Exercise on a Full Stomach

Exercise and eating often go hand in hand. If you are watching your weight or just trying to be as fit as possible, you are probably boosting your exercise time and cutting back on portion sizes. Knowing how to schedule everything together for an ideal lifestyle can be confusing. Whether or not you exercise on a full stomach is really a personal choice. Only you know how you feel during a workout, and you alone must tailor your lifestyle to your needs.


Fat Burning

Exercising on a full stomach might hamper weight loss if this is one of your main goals related to working out. Peter Hespel, a professor at the University of Leuven in Belgium, explains that your body breaks down fatty acids more readily when your body is experiencing low insulin and high adrenaline at the same time. If you eat a large meal and therefore have a full stomach directly prior to your workout, your insulin levels will be higher and will not contribute to a faster fat burn.


"Full stomach" is a relative term; what one person considers a large meal is another person's snack. Even if you are looking to lose weight, a physical workout on a completely empty stomach may not be an option. When your insulin and blood sugar levels are too low due to fasting, you can begin to feel weak and shaky, which can impact your workout and overall safety. In addition, you may not be able to concentrate on your activities if you are feeling very hungry. Timing is everything when it comes to eating before exercising. A large meal, such as a full breakfast, lunch or dinner, is best eaten at least three hours prior to a workout, and preferably four hours beforehand. This gives your stomach time to begin the digestion process before you exercise without making you feel sick. Smaller snacks can be eaten within an hour or two of running, swimming, playing sports or participating in strength training. The small amount of food gives you energy to complete your workout without feeling bloated, slowed down or nauseated.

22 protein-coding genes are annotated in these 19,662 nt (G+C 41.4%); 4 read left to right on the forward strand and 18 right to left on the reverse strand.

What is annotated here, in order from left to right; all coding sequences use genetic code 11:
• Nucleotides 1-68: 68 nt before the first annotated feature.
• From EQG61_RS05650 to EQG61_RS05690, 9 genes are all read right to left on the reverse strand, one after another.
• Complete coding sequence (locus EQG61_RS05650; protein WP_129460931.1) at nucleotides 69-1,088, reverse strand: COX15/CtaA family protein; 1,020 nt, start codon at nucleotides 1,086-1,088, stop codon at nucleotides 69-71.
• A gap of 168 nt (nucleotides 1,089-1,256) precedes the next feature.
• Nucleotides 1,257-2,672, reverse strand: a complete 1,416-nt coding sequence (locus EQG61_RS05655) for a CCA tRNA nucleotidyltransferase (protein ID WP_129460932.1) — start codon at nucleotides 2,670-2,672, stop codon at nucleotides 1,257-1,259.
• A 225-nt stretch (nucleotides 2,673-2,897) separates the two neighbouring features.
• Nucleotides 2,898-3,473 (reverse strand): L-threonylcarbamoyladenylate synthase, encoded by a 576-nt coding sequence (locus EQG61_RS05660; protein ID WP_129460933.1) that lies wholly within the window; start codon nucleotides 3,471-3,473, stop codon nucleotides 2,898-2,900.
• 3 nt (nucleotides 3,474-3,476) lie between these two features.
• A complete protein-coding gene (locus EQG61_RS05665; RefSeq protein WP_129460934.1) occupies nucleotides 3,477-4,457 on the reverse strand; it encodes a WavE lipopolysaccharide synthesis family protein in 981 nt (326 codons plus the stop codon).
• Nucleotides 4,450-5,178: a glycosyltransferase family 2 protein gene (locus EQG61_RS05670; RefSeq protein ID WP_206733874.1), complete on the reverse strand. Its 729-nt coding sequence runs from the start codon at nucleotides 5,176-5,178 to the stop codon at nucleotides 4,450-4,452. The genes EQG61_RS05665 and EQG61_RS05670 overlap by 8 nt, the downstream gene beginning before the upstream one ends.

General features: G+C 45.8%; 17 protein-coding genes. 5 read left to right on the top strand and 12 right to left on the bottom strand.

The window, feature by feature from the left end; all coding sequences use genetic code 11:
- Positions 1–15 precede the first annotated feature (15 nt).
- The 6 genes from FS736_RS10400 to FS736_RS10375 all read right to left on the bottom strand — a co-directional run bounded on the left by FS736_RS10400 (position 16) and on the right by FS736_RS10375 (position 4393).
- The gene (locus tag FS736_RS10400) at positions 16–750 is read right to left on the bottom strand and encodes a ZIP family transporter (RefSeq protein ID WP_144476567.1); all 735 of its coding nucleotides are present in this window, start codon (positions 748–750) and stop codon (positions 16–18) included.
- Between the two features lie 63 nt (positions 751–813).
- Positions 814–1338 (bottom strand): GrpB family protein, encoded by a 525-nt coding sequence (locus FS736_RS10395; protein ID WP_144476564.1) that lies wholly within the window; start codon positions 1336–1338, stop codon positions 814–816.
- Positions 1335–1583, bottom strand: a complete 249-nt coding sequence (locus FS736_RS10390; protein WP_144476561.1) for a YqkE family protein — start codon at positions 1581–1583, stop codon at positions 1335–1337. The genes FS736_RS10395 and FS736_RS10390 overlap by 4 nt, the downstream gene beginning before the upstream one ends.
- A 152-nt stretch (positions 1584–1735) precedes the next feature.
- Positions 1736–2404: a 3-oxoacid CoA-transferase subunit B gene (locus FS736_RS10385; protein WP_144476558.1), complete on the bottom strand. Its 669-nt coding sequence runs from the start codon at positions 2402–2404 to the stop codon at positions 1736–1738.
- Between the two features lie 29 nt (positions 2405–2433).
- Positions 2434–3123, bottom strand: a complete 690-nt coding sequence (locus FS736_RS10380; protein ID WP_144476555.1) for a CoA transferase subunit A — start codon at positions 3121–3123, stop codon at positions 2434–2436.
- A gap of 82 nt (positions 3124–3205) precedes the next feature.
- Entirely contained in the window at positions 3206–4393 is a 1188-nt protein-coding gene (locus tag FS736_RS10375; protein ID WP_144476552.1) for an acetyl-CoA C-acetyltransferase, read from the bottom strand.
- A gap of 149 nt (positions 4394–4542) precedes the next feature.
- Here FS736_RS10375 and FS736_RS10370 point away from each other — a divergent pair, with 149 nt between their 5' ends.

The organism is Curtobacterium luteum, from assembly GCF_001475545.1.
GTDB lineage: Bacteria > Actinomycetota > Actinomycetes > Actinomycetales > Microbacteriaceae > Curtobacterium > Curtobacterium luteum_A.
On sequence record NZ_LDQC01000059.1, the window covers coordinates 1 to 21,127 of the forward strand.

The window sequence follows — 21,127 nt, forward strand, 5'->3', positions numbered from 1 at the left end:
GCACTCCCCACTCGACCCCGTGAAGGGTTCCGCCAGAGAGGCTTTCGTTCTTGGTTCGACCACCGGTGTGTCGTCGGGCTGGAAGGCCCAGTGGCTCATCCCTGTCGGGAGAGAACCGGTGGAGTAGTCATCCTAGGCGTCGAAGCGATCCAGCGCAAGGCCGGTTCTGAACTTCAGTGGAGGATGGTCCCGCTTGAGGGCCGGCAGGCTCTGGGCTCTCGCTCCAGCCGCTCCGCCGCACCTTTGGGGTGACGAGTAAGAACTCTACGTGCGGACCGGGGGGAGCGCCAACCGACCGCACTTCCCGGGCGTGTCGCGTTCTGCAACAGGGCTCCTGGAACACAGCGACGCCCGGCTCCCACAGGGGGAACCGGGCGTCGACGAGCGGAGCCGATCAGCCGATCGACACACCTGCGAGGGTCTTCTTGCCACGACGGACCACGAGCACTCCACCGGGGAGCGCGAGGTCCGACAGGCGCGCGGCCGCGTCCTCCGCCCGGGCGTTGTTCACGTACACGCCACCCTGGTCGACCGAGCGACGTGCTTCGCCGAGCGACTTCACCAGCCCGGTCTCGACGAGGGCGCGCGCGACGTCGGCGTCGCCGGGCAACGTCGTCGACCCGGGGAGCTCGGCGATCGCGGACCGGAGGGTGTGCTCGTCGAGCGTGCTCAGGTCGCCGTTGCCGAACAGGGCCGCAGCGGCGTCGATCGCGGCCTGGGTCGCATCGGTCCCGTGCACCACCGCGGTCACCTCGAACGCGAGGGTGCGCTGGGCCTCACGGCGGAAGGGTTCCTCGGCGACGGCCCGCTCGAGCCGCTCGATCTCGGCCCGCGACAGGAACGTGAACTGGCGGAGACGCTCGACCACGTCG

Food Choices

A combination of carbohydrates, produce and protein can fill your stomach enough to keep you moving comfortably during your workout. Granola bars; whole-wheat toast or bagel with peanut butter or cream cheese; whole-grain cereal; fruit; or yogurt are ideal snacks to consume before you exercise. Pack an energy bar if you run long distances and are afraid your breakfast will not tide you over. Fatty, greasy or otherwise heavy foods should be avoided before exercising; these items tend to irritate your stomach even when you are at rest and digest more slowly. You are more likely to experience discomfort if you have eaten a large fast-food meal, for example, directly before your workout than if you eat a bowl of oatmeal. The oatmeal is high in fiber, which keep you feeling satisfied for a longer period of time and digests more easily as well.


Hydration is an important part of exercise. Drinking plenty of water before, during and after your workout is a good way to keep the hunger pangs away and avoid dehydration. Don't forget to eat a little something in addition to drinking before you exercise to give you energy. The extra fluids -- at least two cups of water several hours before an intense workout, plus more water while you exercise is recommended by the American College of Sports Medicine -- will take away your hunger to some extent but will not give you the energy boost that protein and carbs will do.


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This article reflects the views of the writer and does not necessarily reflect the views of Jillian Michaels or JillianMichaels.com.